Let me begin by writing about a past conversation I had with one of my contacts, who works in the Pentagon, whose identity I’m going to keep private. I will say, he knows enough to have called this one, and I’ve watched it all happen to be true.

When the Democrats are in power, it’s all about wine

When the Republicans are in power, it’s all about alcohol

If you’d like to argue this one, I would only counter with, why is there now a 25 percent import tax on wine coming into the US; and, alcohol comes from red states, crafted by the original moonshiners, with no 25 percent tax increase?

Since I’ve been in the wine world, a lot has happened before my eyes. This includes my name having reached places I’ve yet to understand. I’m witnessing this as people come to me for advice, which I’m happy to give when able. And, if I don’t have an answer, I usually know who does. So, something will come of any connection, for all of us.

The Question

Bonjour Jo, Parlez vous français ou espagnol? Mon anglais est très précaire… à bientôt, Michelle (not her real name)

RESPONSE: Un peu et un poquito. Les deux sont difficile pour moi aussi… tambien, à bientôt, Michelle.

So, “my husband and I bought a property in Bordeaux, where we have been working since 1996 (before we lived in Spain). The economic situation in Europe is dire .. and we must seek to sell our wines beyond our borders. Can you help us? Best regards, have a nice day.”

I told her that I don’t have the ability to work with importers or wholesalers, anymore. But, I would find an answer. And so the connections and updates into the shrinking of the wine importing business in the US began. The one thing I did already know, because I’ve been watching it for about 30 years, is the continuing development of global wine AND wholesale oligopolies. What this has meant for consumers:

  • WINE:
    • Fewer options for wine brands on store shelves
    • Fewer people to hire in the wine world
    • More commodity wines edging out the artisans
    • More use of chemicals, since artisan brands are more likely to farm organically and/or biodynamically
    • Farmlands growing more consolidated; ergo, more immense farming techniques
    • Mechanization of harvests
    • Less hands-on during harvests; ergo, less delicate aromas and flavors result
    • Fewer options for wine brands in their portfolios
    • Fewer people to manage the sales to wine shops, grocery stores, and restaurants
    • Artisan wines have no place on the shelves, except for a few “pet” brands for the buyers
    • Their fighting against any direct sales for artisan brands, to keep wine buyers hostage to their own portfolios
    • Keeping imports out of our country, as they’ve been value brands in the past, perhaps with the exception of Bordeaux and Burgundy wines, and if they don’t own them, they don’t want anyone else to, either


Hey, why keep listing anymore, you get it by now, right?

So, my connection might be working with her

But here’s her lengthy scenario… It’s going to take a lot of time, if she truly wants to come into the US market, regardless of the fact that her label will say “Bordeaux.” Just imagine that one about 25 years ago; Bordeaux would have been a shoe-in.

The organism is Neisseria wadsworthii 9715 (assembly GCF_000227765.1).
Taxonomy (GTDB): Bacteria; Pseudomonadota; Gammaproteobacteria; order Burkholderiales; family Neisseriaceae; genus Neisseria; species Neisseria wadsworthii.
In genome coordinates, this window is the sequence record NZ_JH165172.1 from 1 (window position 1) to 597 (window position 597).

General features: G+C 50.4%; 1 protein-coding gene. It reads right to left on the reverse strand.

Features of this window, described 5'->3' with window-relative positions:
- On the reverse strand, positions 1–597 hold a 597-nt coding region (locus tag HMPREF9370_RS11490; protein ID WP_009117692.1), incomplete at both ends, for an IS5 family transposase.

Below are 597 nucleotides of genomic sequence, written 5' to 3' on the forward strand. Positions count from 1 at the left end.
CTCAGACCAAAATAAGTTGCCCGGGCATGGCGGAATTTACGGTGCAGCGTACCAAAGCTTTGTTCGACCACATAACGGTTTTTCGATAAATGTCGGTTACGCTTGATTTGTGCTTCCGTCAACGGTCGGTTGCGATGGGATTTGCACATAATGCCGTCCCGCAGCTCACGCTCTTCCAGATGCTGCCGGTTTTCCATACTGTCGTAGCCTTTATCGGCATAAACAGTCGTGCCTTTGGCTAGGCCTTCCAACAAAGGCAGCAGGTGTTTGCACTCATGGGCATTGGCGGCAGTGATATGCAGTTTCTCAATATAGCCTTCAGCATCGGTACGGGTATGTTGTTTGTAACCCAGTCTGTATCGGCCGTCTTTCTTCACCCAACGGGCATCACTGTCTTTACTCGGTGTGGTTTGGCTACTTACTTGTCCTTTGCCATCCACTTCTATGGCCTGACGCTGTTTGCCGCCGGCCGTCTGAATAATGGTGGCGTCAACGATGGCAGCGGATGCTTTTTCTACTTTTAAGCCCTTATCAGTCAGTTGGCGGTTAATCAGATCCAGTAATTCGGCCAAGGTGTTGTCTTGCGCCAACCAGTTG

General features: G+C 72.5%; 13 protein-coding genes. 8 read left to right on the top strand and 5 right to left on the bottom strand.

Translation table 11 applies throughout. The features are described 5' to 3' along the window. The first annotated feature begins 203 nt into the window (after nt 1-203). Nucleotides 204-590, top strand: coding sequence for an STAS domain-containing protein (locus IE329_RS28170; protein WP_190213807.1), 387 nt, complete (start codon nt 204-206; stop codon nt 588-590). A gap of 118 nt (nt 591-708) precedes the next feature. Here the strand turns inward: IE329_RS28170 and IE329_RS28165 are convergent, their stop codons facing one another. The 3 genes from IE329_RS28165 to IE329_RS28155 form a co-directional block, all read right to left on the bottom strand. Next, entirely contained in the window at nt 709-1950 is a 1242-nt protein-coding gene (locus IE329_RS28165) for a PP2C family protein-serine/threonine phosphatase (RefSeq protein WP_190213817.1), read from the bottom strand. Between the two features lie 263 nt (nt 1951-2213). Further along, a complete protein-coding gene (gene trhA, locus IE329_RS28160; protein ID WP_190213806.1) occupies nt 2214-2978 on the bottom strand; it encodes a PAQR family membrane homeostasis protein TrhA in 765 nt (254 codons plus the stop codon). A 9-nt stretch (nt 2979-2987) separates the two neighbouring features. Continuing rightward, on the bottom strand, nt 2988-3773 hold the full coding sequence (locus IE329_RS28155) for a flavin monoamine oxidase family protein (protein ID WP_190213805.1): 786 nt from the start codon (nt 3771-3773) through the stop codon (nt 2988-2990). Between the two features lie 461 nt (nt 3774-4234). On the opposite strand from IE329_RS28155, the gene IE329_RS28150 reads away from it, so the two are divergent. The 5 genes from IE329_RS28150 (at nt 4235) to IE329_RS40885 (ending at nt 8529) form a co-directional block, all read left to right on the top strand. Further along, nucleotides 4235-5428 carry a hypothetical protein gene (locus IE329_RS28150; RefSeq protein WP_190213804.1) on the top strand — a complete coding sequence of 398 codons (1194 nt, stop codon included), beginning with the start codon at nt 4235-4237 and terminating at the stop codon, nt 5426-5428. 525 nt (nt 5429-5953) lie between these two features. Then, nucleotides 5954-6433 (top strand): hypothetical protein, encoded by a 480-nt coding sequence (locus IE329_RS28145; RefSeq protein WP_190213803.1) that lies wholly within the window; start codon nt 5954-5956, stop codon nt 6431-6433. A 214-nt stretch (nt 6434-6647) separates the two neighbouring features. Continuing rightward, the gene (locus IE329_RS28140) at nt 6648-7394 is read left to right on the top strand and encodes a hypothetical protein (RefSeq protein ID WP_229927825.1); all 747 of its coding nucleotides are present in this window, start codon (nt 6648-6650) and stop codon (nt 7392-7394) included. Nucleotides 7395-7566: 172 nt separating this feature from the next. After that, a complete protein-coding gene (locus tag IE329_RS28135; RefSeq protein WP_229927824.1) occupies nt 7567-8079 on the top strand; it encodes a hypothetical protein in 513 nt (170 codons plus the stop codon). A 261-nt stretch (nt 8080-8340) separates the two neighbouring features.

What my source says about the global wine world today


“I need to be honest and say that I have never seen the American market in such turmoil. COVID has permanently closed many restaurants, 70 percent in some cities. Furthermore, the current regime in Washington has imposed a 25 percent tariff on many EU wines that include the wines of France and Spain. It’s a daunting time in the US for wine sales, but we continue to do our job, which is to put new producers into the system.

“Small importers are going out of business. The big guys are cutting marginal suppliers and won’t even discuss new products. The fact is that 90 percent of owners have the same level of passion and quality (and investment). The secret of making very good wine has been out for a long time now. From a marketing standpoint, the names of the wines are awful and the labels are even worse. I spend much of my day telling current clients why things are not working. The best thing for any hopefuls about the US market is to rid themselves of any hopes for selling in the American market, for the foreseeable future and to concentrate on Asia. This is no longer the ‘promised land’ for anything. Yet, if brands haven’t been discouraged by all of this, I’m happy to discuss the process further, and give it a try.

My contact explained all of this with Michelle and she’s NOT discouraged that it will take so much to get her company ready. She’s young, so time is on her side, but is the United States? The November election will have something to do with this, too. I’ll be closely following this one. The work ahead for her wine brand is going to be a full-time, part-time job.

One hopeful caveat to all of this: with international wine brands begin discouraged from US practices, the playing field could be a bit more hopeful. Meanwhile, Asia is taking the stage as a leader, perhaps for many more years than is possibly imaginable. Still, let’s remember, the oligopolies are also moving in that direction. So, it’s all still shaking out for an inevitable plateau.

For me, I may have an upcoming trip to Bordeaux. My contact wrote the following to Michelle. “Creating press relationships during this period is also important, but you already have Jo in your corner, which will be hard to improve upon!!” This made me smile, but my job is also more complicated now, based on all that’s been written above. This is not your daddy’s wine business anymore, as it shrinks and expands simultaneously… as the heartbeat of wine…

Thank you to Wine Business and Wine Industry Network for featuring this story in their blog section.